AUSTIN — An ATF agent who was investigating Vernon Howell turned down an invitation to inspect Howell’s guns seven months before the Feb. 28 raid on Mount Carmel, Howell’s attorney said on Friday.

Dick DeGuerin, a Houston attorney who represented Howell and met with him at Mount Carmel while it was under siege, said that former Hewitt gun dealer Henry McMahon telephoned Howell in July 1992 and told him that an agent for the Bureau of Alcohol, Tobacco and Firearms was in another room of his house in Hewitt, inspecting his records and asking questions about Howell, also known as David Koresh, and his guns.

Speaking to a Freedom of Information Foundation in Texas seminar Friday, DeGuerin said that during the July 1992 inquiry, McMahon phoned Koresh saying, “’There’s a guy here from the ATF looking at my books and he’s asking a lot of questions about you and your guns.’

“And David said, ‘Well, tell them they can come on out and they can see the guns,’” DeGuerin said.

DeGuerin said McMahon returned to the other room and told the agent of the phone call.

“The ATF agent goes nuts and gets angry and says ‘We don’t want to do it that way. You shouldn’t have called him,’” DeGuerin said.

About 100 ATF agents stormed Mount Carmel on Feb. 28 to arrest Howell on federal firearms violations and to search Mount Carmel. Four ATF agents were killed in the raid and 16 others were injured. As many as five Branch Davidians were killed in the gunfight. Another was killed later that day and at least 80 more died April 19 when Mount Carmel burned.

McMahon was a frequent visitor to Mount Carmel and had sold Howell many of his guns. McMahon had a federal firearms license and operated a business named Hewitt Handguns out of a house he rented near Interstate 35 in Hewitt.

Jack Killorin, a spokesman for the ATF in Washington, said Koresh’s learning of the investigation in July 1992 had no effect on the raid or the resulting standoff between agents and cult members.

“The fact that someone knows they’re under investigation does not take away from (it),” Killorin said. “The tip that is of concern is (the one) that a raid was shortly coming in the minutes before the raid took place. It becomes a question of preparedness at the moment.”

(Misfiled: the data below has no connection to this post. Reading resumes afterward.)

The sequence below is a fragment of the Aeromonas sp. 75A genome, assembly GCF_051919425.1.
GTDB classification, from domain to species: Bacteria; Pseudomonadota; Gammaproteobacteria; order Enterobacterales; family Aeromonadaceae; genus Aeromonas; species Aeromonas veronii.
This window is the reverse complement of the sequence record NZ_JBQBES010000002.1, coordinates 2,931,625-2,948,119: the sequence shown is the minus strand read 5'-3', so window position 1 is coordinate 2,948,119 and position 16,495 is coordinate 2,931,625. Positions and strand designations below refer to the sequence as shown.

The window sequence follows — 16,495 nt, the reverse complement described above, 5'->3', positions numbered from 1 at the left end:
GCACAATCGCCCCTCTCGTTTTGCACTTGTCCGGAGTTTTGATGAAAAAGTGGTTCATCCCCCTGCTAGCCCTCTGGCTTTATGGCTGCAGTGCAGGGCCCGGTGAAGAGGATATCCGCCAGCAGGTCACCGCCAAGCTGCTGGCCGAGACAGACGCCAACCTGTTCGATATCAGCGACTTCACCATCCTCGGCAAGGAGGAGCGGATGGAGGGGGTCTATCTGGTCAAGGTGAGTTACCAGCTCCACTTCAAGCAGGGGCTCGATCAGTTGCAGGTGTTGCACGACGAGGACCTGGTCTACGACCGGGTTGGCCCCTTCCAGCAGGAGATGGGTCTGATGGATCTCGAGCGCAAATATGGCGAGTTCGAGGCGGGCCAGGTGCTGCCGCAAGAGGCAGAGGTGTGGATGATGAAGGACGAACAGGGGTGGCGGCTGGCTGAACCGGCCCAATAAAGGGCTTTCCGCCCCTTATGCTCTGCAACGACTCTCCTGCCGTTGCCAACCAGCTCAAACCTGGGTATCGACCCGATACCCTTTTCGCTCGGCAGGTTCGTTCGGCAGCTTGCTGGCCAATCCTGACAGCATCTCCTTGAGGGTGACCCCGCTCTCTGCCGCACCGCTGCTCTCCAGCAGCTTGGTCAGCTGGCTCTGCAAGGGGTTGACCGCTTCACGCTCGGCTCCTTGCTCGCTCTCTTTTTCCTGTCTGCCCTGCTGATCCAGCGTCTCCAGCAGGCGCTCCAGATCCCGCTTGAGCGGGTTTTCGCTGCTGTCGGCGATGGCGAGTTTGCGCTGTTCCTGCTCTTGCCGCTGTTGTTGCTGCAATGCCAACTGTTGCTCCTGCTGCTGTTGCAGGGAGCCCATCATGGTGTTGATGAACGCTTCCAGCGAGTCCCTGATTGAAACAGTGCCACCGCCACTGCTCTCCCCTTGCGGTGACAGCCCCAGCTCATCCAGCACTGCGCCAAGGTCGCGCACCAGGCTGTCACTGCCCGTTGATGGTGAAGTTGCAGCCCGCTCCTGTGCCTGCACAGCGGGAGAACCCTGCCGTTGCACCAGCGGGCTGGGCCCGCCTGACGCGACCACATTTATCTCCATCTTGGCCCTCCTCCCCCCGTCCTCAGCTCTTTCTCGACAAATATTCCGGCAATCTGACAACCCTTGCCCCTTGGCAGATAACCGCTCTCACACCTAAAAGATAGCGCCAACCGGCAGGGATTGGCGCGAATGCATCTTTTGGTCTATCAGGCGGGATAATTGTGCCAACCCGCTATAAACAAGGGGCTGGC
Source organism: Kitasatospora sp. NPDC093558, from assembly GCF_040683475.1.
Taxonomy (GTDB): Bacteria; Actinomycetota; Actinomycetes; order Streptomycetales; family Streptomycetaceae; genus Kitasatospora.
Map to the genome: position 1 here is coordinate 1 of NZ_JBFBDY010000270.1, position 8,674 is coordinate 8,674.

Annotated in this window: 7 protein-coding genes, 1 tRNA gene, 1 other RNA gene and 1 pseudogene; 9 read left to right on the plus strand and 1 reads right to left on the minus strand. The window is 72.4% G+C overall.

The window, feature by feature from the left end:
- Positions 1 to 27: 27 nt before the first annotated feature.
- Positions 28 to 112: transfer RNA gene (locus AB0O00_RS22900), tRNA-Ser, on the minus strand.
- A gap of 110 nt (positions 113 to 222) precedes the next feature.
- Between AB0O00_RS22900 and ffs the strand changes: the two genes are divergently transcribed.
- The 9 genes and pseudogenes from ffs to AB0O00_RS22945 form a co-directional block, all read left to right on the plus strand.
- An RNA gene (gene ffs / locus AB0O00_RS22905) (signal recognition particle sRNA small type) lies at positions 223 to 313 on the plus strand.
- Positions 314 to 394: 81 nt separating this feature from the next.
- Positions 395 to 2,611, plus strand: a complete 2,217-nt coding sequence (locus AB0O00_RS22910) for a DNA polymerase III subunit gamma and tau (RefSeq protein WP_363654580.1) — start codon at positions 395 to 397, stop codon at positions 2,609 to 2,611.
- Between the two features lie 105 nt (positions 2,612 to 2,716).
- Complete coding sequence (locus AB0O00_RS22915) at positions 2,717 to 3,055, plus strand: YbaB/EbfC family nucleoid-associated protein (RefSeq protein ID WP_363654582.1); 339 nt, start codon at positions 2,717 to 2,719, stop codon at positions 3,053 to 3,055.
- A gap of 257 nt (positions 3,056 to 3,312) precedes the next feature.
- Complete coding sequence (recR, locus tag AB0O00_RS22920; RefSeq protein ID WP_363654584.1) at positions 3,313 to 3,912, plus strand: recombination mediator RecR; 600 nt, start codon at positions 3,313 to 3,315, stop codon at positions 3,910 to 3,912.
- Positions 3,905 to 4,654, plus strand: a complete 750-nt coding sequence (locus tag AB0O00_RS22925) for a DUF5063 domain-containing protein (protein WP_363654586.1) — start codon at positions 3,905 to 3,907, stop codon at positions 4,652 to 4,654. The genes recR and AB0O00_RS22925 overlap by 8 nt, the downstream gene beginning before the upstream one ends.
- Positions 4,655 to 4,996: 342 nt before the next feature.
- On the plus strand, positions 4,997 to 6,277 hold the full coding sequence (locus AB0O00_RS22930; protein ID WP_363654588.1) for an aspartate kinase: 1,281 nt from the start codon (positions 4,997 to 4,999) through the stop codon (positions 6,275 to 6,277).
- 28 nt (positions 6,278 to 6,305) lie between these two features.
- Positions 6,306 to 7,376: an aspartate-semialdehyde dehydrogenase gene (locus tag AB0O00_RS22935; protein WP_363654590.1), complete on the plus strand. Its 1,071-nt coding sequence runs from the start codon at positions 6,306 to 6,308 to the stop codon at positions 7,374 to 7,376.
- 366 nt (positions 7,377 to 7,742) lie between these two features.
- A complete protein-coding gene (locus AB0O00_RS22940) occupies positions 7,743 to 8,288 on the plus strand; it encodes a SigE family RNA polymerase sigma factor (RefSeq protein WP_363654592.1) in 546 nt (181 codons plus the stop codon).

Federal authorities have alleged Koresh had his followers learned of the raid shortly before it occurred Feb. 28.

Robert Montserrat, McMahon’s attorney, did not immediately return a phone call from the Associated Press.

DeGuerin said McMahon, who moved to Florida months before the Waco siege, was visited by ATF agents just after the initial raid and told him he was in danger.

The agents offered to place him in protective custody, and he accepted, the attorney said.

DeGuerin, a Houston attorney who represented Koresh and was involved in some of the negotiations at the Waco compound, was among several participants in a panel discussion titled “Mount Carmel: What Should the Public Know.”

Tribune-Herald City Editor Brian Blansett contributed to this story.

Read the Tribune-Herald's 7-part investigative series on the inner workings of the Branch Davidians. Hours after Part 2 appeared in print, the ATF raided the group's compound.

Read the Tribune-Herald’s account of the ATF raid on the Branch Davidian compound on Feb. 28, 1993. Four ATF agents and six in the compound were killed in the gunfight.

Read the daily news accounts of the 51-day siege at the Branch Davidian compound near Elk, which began Feb. 28 and lasted until April.

April 19 and beyond: FBI agents began inserting canisters of tear gas into the Branch Davidian compound in the early morning hours. By noon, it was on fire.

Federal officials left the compound site in late May 1993. As identifications of bodies continued, questions about the survivors, the compound and the cult itself began to emerge.

As the world began to take a critical look back at the events and legal proceedings continue, the ATF's bombshell report forces a shakeup at the top after the raid gone "tragically wrong."

In 1994, the surviving Davidians went on trial in San Antonio. Over six weeks, more than 140 witnesses testified, with the verdict coming just two days prior to the anniversary of the ATF raid.

The Rodenville shootout and the 1988 trial, the end of the world in 1959 and more stories from deep in the Trib archives.